63 Research Update: Studies on Antioxidants, Fiber, Raw Foods and Proteolytic Enzymes
Printer Friendly Email a Friend PDF RSS Feed

Dynamic Chiropractic – September 7, 1998, Vol. 16, Issue 19

Research Update: Studies on Antioxidants, Fiber, Raw Foods and Proteolytic Enzymes

By G. Douglas Andersen, DC, DACBSP, CCN
Here are brief summaries of four very interesting studies that have immediate application to the practicing DC.

Antioxidants and Memory1

It has long been postulated that age-related cognitive dysfunction may be in part due to oxidative stress.

In this study, researchers looked at 442 people between the ages of 65 and 94 over a 20-year period. They analyzed intakes of vitamin C, vitamin E and beta carotene, and tested memory, recognition, vocabulary and free recall. Researchers found a correlation associated with better memory performance in those persons who had higher plasma levels of vitamin C and beta carotene, and thus concluded that vitamin C and beta carotene were significant predictors of memory performance.

Comment: This is another powerful piece of evidence that reinforces something DCs have known for a long time. Antioxidants are a must for ourselves, our families and our patients.

Fiber and Minerals2,3

It has long been contended that dietary fiber binds minerals, thus decreasing their absorption. In this study, researchers compared a soluble fiber, inulin, and a partially soluble fiber, beet, and the absorption of minerals in nine healthy males over a one-month period. In this small study, the results were surprising. Both the soluble and partly soluble fiber increased calcium balance and did not affect absorption of magnesium, iron and zinc.

A second study measured calcium and iron absorption in 12 healthy males, 20-30 years old, using various types of nondigestible oligosaccharides at 15 gm per day. The researchers concluded that inulin, fructooligosaccharides, and galactooligosaccharides did not impair the absorption of calcium or iron.

Comment: Although both of these studies are small, they demonstrate that it is wrong to make a sweeping assumption that all types of fiber inhibit micronutrient absorption.

Chopping Your Salads4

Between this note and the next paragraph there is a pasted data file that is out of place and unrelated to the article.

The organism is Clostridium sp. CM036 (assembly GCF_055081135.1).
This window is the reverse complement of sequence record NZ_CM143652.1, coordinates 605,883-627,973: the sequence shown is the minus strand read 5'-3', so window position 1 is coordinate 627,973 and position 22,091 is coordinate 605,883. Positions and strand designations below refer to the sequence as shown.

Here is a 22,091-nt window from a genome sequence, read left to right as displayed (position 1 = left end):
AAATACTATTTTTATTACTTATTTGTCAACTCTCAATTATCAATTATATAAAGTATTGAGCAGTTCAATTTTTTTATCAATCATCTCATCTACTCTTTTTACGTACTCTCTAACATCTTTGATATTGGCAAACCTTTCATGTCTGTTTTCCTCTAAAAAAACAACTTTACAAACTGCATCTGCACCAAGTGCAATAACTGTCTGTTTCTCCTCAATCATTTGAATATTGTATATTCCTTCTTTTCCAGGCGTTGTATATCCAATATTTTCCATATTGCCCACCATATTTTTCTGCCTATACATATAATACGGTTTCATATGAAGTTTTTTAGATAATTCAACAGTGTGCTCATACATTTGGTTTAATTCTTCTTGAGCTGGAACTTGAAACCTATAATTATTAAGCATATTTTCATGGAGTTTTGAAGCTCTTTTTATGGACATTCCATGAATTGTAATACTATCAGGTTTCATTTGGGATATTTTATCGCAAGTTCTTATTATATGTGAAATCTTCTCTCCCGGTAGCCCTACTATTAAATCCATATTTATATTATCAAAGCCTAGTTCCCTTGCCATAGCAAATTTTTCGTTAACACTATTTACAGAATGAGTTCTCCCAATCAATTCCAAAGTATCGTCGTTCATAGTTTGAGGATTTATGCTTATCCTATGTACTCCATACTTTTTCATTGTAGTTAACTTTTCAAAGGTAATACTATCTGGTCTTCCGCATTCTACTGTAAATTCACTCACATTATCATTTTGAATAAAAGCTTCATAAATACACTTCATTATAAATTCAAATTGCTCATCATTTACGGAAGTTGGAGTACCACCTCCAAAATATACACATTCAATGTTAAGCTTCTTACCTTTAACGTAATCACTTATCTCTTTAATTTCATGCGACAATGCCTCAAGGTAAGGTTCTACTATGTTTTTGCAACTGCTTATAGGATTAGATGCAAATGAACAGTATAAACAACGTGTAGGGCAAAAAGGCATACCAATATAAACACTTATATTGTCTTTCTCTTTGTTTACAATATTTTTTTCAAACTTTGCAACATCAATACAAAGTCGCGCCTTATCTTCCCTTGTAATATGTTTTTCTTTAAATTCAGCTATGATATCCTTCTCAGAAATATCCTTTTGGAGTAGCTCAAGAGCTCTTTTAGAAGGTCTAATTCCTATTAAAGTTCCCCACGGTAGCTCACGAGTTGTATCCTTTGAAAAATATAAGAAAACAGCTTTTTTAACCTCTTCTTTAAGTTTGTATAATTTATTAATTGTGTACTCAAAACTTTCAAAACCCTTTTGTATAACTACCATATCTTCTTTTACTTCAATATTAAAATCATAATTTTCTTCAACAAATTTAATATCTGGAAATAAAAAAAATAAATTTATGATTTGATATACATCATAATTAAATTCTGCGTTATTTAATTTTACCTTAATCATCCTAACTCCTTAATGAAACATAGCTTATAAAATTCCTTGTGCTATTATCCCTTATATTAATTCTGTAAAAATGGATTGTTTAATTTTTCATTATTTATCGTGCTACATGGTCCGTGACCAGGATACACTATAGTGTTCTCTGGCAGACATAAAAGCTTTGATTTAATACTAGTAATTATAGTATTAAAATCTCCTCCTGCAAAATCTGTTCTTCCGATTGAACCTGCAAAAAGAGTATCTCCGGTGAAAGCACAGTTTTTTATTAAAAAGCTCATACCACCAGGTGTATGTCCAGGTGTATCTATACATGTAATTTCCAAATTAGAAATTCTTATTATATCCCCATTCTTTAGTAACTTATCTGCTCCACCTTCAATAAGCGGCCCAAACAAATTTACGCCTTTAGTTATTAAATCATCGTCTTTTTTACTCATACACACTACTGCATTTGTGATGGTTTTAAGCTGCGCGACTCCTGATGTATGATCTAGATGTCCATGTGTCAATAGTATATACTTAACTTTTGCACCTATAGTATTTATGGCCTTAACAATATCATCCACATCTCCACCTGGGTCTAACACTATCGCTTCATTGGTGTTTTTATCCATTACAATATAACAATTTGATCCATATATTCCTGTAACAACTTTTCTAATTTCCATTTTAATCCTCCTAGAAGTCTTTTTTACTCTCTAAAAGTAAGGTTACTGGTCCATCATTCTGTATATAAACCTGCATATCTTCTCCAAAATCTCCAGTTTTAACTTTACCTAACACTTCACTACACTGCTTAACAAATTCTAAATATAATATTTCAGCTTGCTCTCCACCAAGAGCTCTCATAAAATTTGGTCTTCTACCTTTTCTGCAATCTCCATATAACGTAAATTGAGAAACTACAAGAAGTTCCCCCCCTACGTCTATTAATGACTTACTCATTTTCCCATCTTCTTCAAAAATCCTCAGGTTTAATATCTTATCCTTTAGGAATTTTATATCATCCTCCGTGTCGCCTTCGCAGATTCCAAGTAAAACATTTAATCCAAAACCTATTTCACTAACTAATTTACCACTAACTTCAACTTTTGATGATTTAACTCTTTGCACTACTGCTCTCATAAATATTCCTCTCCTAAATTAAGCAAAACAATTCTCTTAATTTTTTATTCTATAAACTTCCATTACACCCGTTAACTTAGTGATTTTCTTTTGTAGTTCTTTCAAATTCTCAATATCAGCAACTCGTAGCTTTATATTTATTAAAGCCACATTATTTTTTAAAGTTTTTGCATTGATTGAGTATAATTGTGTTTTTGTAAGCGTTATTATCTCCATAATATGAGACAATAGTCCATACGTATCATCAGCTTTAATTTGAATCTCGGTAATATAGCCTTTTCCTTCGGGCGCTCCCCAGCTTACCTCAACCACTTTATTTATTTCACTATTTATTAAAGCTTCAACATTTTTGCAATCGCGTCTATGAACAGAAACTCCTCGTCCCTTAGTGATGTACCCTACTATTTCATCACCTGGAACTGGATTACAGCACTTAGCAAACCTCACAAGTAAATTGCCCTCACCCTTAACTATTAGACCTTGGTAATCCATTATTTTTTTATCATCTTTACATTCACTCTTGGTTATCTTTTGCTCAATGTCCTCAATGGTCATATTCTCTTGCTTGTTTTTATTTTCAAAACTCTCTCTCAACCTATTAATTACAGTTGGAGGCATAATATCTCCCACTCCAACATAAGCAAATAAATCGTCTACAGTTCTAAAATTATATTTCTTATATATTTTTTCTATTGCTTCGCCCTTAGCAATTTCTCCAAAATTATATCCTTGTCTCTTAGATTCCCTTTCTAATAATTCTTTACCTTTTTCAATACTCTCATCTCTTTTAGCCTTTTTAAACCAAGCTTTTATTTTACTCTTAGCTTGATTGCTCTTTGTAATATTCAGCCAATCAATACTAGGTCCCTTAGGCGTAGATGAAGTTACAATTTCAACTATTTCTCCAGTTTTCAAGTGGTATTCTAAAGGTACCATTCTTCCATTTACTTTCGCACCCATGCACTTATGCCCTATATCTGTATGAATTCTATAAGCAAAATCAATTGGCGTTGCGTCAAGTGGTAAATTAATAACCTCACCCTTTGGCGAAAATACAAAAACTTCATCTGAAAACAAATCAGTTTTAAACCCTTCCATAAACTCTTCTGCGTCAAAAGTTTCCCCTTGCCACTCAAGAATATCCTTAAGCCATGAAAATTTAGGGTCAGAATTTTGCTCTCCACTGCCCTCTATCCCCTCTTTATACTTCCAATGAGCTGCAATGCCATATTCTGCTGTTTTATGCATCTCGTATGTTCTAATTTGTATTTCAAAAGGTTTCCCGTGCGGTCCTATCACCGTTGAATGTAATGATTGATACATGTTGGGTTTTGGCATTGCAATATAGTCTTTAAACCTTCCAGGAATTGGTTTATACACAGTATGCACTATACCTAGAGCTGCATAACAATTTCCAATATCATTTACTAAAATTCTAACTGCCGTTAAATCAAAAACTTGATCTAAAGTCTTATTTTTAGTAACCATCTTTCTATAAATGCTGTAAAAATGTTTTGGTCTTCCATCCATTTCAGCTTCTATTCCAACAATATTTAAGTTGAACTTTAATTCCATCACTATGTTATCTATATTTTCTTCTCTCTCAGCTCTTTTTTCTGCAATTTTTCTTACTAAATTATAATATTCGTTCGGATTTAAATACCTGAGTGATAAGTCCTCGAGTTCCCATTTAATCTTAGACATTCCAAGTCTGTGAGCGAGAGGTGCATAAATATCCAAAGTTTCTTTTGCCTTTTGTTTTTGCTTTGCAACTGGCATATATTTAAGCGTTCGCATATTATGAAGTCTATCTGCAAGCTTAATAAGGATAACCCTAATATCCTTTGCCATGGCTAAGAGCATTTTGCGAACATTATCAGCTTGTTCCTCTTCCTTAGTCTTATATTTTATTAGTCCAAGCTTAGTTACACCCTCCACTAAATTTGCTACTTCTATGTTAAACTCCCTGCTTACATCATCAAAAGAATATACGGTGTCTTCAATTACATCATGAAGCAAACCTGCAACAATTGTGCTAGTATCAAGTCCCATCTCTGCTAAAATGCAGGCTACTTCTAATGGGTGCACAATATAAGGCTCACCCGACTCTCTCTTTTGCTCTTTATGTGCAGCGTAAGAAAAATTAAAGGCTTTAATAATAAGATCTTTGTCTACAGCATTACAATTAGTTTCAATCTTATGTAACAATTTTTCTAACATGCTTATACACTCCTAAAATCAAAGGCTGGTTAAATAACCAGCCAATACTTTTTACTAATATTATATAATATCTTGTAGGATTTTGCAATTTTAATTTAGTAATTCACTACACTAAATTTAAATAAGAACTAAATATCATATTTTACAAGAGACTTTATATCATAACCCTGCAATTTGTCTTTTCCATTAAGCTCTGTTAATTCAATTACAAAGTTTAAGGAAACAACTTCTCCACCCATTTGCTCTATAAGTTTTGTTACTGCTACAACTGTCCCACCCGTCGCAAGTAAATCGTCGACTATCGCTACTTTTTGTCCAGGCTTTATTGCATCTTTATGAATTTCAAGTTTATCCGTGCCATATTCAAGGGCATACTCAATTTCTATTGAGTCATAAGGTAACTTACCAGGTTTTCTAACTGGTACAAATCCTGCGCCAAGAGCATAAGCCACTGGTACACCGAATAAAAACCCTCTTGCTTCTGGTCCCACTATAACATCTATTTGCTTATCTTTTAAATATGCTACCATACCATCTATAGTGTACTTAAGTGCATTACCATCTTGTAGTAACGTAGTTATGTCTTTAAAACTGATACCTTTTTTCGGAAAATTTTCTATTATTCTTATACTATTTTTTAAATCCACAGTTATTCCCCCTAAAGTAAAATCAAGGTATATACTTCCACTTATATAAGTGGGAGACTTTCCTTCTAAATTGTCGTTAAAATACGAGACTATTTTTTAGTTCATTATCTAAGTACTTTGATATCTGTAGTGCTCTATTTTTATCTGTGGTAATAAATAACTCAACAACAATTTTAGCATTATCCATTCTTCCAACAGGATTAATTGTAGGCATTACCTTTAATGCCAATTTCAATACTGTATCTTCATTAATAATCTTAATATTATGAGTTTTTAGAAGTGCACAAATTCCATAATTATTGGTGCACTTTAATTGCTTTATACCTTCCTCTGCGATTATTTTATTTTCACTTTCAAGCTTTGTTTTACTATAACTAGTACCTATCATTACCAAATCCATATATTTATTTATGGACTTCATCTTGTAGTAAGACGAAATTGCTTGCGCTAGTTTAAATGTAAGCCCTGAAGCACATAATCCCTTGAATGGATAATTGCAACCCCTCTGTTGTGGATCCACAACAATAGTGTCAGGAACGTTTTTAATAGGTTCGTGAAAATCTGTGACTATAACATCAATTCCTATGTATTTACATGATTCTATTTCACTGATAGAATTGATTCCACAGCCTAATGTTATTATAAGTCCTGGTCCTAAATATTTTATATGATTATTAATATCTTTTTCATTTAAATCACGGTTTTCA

Researchers know that cruciferous vegetables contain a wide variety of potent phytochemicals with a wide range of biological activity. Processing vegetables can have marked effects on the amount of nutrients they contain. For example, glucosinolates contained in cabbage are water soluble and, when boiled, half of this chemical may be lost. The researchers found that chopping cabbage actually increased glucosinolates by as much as 400 percent. They felt that the chopping triggered a defense mechanism in the plant which in turn liberated large amounts of this potent phytochemical.

Comment: I feel better when I eat raw fruits and vegetables. My patients who eat large amounts of raw fruits and vegetables on a regular basis appear healthier. Many of the traditional ways of measuring the nutrient contents of fruits and vegetables often tell us there is not much difference between fresh, frozen and canned. This paper raises some very interesting questions about food processing and raw foods. It reinforces the fact that our knowledge of phytochemicals is in its infancy.

New Research on Proteolytic Enzymes5

In a double-blind crossover trial, researchers looked at bromelain and trypsin (400-800 mg four times a day for four days) in 21 people. They found that plasma levels of both enzymes increased and that these increases correlated with the amount of enzymes supplemented. The researchers concluded that the absorption of large protein molecules of proteolytic enzymes does occur. They further felt that this could explain why proteolytic enzymes have been successfully used to treat post-traumatic inflammation, edema, and bruising.

Comment: When biologically active preparations are dosed aggressively, proteolytic enzymes have had profound effects in the practices of many DCs. Although research of this type has been performed in the past, it is nice to see a current paper that DCs can use to help justify the use of proteolytic enzymes to both patients and third-party payers.


  1. Perrig W, Perrig P, Stahlein H. The relation between antioxidants in the old and very old. Journal of American Geriatric Society 1997;45:718-724.


  2. Coudray, Bellanger, et al. Effects of soluble or partly soluble dietary fiber supplementation on absorption and balance of calcium, magnesium, iron, and zinc in healthy young men. European Journal of Clinician Nutrition 1997;51:375-380.


  3. Van den Heuvel, Schaafsma, et al. Nondigestible oligosaccharides do not interfere with calcium and nonheme iron absorption in young healthy men. American Journal of Clinical Nutrition 1998;67:445-451.


  4. Verkerk, Van der Gaag, et al. Effects of processing conditions on glucosinolates in cruciferous vegetables. Cancer Letters 1997;114:193-194.


  5. Donalth, et al. Dose related bioavailability of bromelain and trypsin after repeated oral administration. Clinical Pharmacology Therapeutics 1997;61:157.

G. Douglas Andersen, DC, DACBSP, CCN
Brea, California

Click here for previous articles by G. Douglas Andersen, DC, DACBSP, CCN.

To report inappropriate ads, click here.